From description, In celebration of the greatest athletic achievement by a man on a psychedelic journey, No Mas and artist James Blagden proudly present the animated tale of Dock Ellis’ legendary LSD no-hitter. In the past few years we’ve heard all too much about performance enhancing drugs from greenies to tetrahydrogestrinone, and not enough about performance inhibiting drugs. If our evaluation of the records of athletes like Mark McGwire, Roger Clemens, Marion Jones, and Barry Bonds needs to be revised downwards with an asterisk, we submit that that Dock Ellis record deserves a giant exclamation point. Of the 263 no-hitters ever thrown in the Big Leagues, we can only guess how many were aided by steroids, but we can say without question that only one was ever thrown on acid.
Sadly, the great Dock Ellis died last December at 63. A year before, radio producers Donnell Alexander and Neille Ilel, had recorded an interview with Ellis in which the former Pirate right hander gave a moment by moment account of June 12, 1970, the day he no-hit the San Diego Padres. Alexander and Ilels original four minute piece appeared March 29, 2008 on NPRs Weekend America. When we stumbled across that piece this past June, Blagden and Isenberg were inspired to create a short animated film around the original audio.
Solar retinopathy is a condition that can result from focusing the eye(s) on the sun, and usually follows the independent viewing of a solar eclipse. It has also been reported after direct sun-gazing, in anti-aircraft lookouts (Flynn, 1942; Cordes, I944, I948), in military recruits hoping to obtain discharge from service (Ewald and Ritchey, I970), in hospitalized schizophrenic patients (Anaclerio and Wicker, I970), in individuals observing the sun as a religious ritual (Agarwal and Malik, I959), in sunbathers (MacFaul, I969; Ridgway, I967), in patients trying to blind themselves (Eigner, I966), and recently in patients under the influence of LSD (Ewald and Ritchey, 1970; Ewald, I971). Cases have also been reported following indirect or reflected sunlight injury, from water or desert sand (Rosen, 1948; Irvine, I945), and in patients undergoing “prolonged and unprotected exposure to the infra-red rays of the solar spectrum in the tropics” (Smith, I944). It has recently been suggested (Manchester and Manchester, 1972) that the temporary blindness of Saul of Tarsus may have been the result of solar retinopathy.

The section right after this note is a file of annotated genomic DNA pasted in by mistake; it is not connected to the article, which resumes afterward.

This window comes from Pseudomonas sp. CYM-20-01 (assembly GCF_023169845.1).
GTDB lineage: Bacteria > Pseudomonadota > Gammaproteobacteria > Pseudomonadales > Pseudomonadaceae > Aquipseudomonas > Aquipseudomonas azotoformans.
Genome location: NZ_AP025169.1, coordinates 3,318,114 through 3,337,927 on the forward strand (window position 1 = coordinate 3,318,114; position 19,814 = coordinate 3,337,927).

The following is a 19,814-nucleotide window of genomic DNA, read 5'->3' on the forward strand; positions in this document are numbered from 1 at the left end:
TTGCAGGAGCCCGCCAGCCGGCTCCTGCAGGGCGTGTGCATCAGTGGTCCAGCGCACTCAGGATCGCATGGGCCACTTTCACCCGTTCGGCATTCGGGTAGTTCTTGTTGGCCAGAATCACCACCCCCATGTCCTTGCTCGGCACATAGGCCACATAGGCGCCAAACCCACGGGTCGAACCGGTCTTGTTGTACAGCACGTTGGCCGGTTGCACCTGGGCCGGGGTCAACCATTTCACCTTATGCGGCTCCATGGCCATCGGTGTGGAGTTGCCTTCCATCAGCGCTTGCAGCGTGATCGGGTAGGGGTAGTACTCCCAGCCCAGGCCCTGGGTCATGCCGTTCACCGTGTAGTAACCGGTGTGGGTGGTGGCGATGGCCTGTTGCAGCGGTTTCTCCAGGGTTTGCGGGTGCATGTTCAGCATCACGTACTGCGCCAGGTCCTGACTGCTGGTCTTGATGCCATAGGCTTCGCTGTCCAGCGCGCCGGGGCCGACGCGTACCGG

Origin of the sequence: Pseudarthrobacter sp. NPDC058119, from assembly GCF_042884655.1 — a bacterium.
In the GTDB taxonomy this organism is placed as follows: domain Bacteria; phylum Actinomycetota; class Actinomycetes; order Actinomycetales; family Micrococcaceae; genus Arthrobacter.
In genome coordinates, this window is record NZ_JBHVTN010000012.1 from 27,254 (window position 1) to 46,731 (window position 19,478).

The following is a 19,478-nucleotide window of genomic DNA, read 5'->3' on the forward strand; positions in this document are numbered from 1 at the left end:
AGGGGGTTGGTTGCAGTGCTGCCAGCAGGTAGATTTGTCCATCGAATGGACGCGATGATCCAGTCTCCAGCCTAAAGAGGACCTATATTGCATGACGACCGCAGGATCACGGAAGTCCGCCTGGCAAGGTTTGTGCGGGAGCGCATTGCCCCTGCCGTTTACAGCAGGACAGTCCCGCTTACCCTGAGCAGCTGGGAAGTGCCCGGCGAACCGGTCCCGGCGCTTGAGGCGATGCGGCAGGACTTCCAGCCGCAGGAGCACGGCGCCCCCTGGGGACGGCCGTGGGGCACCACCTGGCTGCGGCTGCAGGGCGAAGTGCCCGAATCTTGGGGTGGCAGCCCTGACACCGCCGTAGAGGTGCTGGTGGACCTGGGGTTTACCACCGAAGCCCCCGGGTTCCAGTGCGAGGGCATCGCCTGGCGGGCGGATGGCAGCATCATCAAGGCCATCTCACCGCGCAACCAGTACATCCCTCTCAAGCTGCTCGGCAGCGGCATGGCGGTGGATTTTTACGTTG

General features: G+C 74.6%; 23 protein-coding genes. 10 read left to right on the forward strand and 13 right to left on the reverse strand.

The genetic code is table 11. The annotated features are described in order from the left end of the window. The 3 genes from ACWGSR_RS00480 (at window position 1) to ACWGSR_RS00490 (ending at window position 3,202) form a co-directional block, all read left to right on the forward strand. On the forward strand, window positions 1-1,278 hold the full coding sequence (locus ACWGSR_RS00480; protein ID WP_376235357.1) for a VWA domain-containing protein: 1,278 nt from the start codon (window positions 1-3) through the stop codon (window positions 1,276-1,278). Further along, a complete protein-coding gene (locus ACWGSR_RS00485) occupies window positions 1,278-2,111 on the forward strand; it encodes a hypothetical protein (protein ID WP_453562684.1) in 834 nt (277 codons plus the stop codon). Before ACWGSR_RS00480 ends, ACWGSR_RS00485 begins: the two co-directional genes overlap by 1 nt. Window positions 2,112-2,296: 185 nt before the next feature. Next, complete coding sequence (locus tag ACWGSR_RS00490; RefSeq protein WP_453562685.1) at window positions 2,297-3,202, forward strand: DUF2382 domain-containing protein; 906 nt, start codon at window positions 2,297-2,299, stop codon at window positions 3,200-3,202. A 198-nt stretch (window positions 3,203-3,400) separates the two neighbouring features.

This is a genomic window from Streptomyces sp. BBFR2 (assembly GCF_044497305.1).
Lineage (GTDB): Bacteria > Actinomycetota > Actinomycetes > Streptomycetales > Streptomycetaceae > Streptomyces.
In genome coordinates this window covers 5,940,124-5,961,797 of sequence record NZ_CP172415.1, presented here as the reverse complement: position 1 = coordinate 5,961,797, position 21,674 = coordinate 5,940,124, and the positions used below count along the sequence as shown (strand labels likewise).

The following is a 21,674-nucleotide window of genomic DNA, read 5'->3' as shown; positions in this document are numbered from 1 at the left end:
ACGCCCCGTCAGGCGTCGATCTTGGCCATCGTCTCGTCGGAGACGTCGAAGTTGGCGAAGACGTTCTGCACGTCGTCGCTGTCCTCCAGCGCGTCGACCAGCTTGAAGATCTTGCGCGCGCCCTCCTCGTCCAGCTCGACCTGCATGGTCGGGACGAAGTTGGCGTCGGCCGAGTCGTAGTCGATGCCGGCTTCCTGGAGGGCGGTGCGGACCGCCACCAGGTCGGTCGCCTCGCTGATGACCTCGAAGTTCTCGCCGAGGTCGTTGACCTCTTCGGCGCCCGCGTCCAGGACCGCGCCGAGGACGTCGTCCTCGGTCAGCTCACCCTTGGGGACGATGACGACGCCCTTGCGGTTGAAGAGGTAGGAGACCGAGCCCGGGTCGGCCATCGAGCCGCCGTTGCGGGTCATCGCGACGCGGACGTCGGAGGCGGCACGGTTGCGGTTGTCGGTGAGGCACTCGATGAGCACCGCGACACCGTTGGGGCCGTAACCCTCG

After a sun-gazing episode, patients complain of some or all of the following symptoms: decreased or foggy vision, central scotoma, metamorphopsia, chromatopsia, and headache.
The initial visual acuity after solar injury is usually 20/40 to 20/63, but may range from 20/20 to counting fingers. After approximately 6 months, the visual acuity is usually in the range of 20/20 to 20/40, although it has been reported as low as 20/400 (Rosen, I948). Patients who regain 20/20 vision often complain of permanent minute central scotomas (Flynn, ig60a; MacFaul, I969).
The initial ophthalmoscopic picture varies-from no change to marked macular oedema. Within I to 2 weeks, pigmentation in a mottled pattern replaces the oedema. Later, a hole in the fovea develops. Whether this is a true through-and-through hole in the retina is not known because no histopathological specimens have been available for study.
This paper describes two young patients who ingested lysergic acid diethylamide (LSD) and, while under its effect, gazed at the sun. Bilateral solar retinopathy resulted in each patient.
Scientists are split over whether the benefits some microdosers experience are a placebo effect or something more.
The Grateful Dead Archive is made up of nearly a thousand boxes of documents and recordings as well as hundreds of objects, equipment, and framed art, all of which were created or collected by the members of this iconic band over the course of decades of making their music, touring, operating their business, and connecting with their fans. This archive, given to UC Santa Cruz by the Grateful Dead, is located in the University Library’s Special Collections & Archives, where archivists work to preserve, organize, and describe this and other archival collections to ensure these materials can be consulted by scholars, teachers, students, and fans.
UC Santa Cruz has also collaborated with the California Digital Library, the Internet Archive, and other partners to create the Grateful Dead Archive Online, where over 45,000 digitized items from the Grateful Dead Archive at UC Santa Cruz are shared alongside digital content submitted by the worldwide community of Grateful Dead fans.